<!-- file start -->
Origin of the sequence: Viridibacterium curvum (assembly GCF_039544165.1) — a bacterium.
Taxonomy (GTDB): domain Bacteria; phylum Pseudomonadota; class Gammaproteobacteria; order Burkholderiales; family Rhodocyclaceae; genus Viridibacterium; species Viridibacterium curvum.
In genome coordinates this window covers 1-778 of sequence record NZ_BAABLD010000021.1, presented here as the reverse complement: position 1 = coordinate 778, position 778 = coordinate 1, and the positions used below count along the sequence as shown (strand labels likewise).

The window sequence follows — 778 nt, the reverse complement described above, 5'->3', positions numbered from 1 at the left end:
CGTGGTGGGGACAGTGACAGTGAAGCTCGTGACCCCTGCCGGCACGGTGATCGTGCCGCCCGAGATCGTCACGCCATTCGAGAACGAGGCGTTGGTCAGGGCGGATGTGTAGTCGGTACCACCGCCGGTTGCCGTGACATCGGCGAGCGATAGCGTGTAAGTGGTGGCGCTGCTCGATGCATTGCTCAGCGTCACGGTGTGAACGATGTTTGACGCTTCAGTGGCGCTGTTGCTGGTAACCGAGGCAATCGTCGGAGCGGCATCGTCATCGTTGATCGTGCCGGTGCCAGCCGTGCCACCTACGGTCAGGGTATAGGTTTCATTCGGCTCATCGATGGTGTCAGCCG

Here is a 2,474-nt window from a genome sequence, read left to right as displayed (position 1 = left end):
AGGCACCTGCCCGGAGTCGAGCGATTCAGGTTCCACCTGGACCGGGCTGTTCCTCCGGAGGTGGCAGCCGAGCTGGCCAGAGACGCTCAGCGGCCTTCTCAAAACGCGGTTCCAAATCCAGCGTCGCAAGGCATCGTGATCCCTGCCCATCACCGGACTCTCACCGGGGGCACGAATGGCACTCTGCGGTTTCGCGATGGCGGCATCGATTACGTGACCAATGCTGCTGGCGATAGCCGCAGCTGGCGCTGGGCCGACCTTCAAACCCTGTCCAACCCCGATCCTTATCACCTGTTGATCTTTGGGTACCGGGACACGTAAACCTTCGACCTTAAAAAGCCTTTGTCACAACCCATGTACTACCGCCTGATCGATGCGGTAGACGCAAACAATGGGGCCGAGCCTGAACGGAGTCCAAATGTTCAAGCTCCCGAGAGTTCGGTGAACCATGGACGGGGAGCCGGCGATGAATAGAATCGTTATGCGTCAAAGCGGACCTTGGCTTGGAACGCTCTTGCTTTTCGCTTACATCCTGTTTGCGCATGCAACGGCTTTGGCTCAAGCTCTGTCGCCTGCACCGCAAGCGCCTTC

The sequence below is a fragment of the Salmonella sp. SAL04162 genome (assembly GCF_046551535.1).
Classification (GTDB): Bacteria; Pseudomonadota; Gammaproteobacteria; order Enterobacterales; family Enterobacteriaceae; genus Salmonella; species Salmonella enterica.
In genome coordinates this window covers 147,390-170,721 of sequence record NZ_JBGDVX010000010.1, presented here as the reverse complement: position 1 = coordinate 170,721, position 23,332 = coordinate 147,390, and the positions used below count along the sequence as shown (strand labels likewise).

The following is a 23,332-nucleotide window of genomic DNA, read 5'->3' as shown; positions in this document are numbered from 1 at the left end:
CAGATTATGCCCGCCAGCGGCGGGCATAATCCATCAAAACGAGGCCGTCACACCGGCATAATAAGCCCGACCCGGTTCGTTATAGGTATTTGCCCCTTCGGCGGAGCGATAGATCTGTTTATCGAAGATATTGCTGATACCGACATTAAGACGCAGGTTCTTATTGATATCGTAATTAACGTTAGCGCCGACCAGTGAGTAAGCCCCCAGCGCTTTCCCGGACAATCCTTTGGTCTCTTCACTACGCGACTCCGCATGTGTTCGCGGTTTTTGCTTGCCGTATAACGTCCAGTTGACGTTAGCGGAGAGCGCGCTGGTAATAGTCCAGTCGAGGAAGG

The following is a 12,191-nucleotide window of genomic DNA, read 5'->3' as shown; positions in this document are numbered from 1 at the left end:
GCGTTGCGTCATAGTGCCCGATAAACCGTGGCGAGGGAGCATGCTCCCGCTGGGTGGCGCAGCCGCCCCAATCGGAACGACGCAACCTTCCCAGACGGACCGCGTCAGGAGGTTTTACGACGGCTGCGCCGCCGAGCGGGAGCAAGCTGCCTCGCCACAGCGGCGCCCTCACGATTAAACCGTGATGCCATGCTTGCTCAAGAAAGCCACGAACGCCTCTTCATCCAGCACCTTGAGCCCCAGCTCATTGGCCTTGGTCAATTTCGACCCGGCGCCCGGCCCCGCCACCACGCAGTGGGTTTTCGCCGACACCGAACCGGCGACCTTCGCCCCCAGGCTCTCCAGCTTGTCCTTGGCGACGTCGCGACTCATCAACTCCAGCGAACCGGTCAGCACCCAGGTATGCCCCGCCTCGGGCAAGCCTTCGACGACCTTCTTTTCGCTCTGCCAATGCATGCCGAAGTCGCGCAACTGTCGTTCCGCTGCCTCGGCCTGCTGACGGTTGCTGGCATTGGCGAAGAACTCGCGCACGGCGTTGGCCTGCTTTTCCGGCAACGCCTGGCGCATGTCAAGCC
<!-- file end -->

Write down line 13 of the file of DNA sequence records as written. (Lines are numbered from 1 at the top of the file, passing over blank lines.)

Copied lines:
The following is a 12,191-nucleotide window of genomic DNA, read 5'->3' as shown; positions in this document are numbered from 1 at the left end: